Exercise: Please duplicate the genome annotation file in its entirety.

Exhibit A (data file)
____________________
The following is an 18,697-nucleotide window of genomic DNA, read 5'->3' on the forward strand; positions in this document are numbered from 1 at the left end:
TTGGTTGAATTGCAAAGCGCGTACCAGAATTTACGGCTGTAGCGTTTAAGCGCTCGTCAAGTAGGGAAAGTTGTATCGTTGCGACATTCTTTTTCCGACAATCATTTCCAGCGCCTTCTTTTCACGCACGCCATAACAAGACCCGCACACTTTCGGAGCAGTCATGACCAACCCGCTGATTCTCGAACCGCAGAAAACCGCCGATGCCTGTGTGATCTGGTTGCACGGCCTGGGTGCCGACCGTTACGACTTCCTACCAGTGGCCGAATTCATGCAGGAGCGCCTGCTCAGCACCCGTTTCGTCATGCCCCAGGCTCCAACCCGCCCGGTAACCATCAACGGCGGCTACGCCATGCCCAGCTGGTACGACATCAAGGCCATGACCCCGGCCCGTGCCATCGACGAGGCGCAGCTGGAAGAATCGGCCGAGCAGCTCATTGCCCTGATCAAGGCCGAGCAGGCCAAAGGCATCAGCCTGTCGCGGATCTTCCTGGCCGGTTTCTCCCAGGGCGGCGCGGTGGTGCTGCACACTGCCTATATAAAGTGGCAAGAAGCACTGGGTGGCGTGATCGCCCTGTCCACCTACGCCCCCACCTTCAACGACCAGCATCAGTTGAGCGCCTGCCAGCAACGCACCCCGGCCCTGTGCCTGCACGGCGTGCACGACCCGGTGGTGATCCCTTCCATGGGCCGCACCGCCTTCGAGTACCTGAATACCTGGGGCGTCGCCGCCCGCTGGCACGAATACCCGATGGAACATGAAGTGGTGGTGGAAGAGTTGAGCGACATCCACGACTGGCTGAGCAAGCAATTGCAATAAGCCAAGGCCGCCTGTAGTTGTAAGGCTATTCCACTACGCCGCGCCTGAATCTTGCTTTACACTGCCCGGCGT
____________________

The following is an 18,697-nucleotide window of genomic DNA, read 5'->3' on the forward strand; positions in this document are numbered from 1 at the left end:
TTGGTTGAATTGCAAAGCGCGTACCAGAATTTACGGCTGTAGCGTTTAAGCGCTCGTCAAGTAGGGAAAGTTGTATCGTTGCGACATTCTTTTTCCGACAATCATTTCCAGCGCCTTCTTTTCACGCACGCCATAACAAGACCCGCACACTTTCGGAGCAGTCATGACCAACCCGCTGATTCTCGAACCGCAGAAAACCGCCGATGCCTGTGTGATCTGGTTGCACGGCCTGGGTGCCGACCGTTACGACTTCCTACCAGTGGCCGAATTCATGCAGGAGCGCCTGCTCAGCACCCGTTTCGTCATGCCCCAGGCTCCAACCCGCCCGGTAACCATCAACGGCGGCTACGCCATGCCCAGCTGGTACGACATCAAGGCCATGACCCCGGCCCGTGCCATCGACGAGGCGCAGCTGGAAGAATCGGCCGAGCAGCTCATTGCCCTGATCAAGGCCGAGCAGGCCAAAGGCATCAGCCTGTCGCGGATCTTCCTGGCCGGTTTCTCCCAGGGCGGCGCGGTGGTGCTGCACACTGCCTATATAAAGTGGCAAGAAGCACTGGGTGGCGTGATCGCCCTGTCCACCTACGCCCCCACCTTCAACGACCAGCATCAGTTGAGCGCCTGCCAGCAACGCACCCCGGCCCTGTGCCTGCACGGCGTGCACGACCCGGTGGTGATCCCTTCCATGGGCCGCACCGCCTTCGAGTACCTGAATACCTGGGGCGTCGCCGCCCGCTGGCACGAATACCCGATGGAACATGAAGTGGTGGTGGAAGAGTTGAGCGACATCCACGACTGGCTGAGCAAGCAATTGCAATAAGCCAAGGCCGCCTGTAGTTGTAAGGCTATTCCACTACGCCGCGCCTGAATCTTGCTTTACACTGCCCGGCGT